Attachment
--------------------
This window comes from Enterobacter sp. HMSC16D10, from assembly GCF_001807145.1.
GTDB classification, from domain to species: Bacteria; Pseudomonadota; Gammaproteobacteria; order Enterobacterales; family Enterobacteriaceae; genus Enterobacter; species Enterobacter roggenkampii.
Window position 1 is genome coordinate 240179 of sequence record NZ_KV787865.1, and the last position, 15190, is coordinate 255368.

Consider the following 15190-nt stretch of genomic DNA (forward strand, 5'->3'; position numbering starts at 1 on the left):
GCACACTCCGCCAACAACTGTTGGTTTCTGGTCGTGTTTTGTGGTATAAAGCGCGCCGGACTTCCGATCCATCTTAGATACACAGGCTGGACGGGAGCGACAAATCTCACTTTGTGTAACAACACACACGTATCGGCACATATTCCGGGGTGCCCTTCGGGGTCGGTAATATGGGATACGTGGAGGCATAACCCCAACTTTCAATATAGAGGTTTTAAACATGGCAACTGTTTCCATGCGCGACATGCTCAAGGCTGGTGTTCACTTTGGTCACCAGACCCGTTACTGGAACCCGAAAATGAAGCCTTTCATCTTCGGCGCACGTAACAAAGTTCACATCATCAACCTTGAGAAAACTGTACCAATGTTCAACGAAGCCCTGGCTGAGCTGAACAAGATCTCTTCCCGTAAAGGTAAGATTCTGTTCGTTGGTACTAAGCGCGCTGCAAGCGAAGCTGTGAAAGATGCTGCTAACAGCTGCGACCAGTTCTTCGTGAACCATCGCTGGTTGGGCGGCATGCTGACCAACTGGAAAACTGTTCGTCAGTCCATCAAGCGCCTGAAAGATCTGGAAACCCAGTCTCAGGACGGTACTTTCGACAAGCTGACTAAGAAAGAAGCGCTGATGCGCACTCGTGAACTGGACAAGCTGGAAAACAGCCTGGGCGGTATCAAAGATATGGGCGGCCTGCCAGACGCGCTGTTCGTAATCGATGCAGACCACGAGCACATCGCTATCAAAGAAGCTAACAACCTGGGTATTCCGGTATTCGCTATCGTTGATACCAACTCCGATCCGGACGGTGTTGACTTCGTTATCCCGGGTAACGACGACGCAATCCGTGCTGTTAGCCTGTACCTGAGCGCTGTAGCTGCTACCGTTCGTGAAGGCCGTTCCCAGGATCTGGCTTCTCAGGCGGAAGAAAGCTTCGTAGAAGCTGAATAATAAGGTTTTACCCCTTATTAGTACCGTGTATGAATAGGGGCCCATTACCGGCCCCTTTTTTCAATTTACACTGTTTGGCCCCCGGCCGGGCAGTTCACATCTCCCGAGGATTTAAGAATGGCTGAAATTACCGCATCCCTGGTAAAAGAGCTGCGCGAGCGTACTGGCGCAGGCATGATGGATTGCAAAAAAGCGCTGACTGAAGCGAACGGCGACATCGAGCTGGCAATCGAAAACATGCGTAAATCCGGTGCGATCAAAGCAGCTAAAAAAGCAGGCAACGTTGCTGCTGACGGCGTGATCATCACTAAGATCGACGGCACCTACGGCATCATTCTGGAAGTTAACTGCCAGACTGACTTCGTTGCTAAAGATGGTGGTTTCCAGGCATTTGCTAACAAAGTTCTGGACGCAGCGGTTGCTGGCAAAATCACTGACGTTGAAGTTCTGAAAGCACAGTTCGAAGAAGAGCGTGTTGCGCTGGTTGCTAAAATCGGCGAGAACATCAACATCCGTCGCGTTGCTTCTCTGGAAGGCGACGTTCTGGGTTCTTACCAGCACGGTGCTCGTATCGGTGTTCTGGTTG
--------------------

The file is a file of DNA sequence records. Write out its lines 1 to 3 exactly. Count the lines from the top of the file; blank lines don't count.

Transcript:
This window comes from Enterobacter sp. HMSC16D10, from assembly GCF_001807145.1.
GTDB classification, from domain to species: Bacteria; Pseudomonadota; Gammaproteobacteria; order Enterobacterales; family Enterobacteriaceae; genus Enterobacter; species Enterobacter roggenkampii.
Window position 1 is genome coordinate 240179 of sequence record NZ_KV787865.1, and the last position, 15190, is coordinate 255368.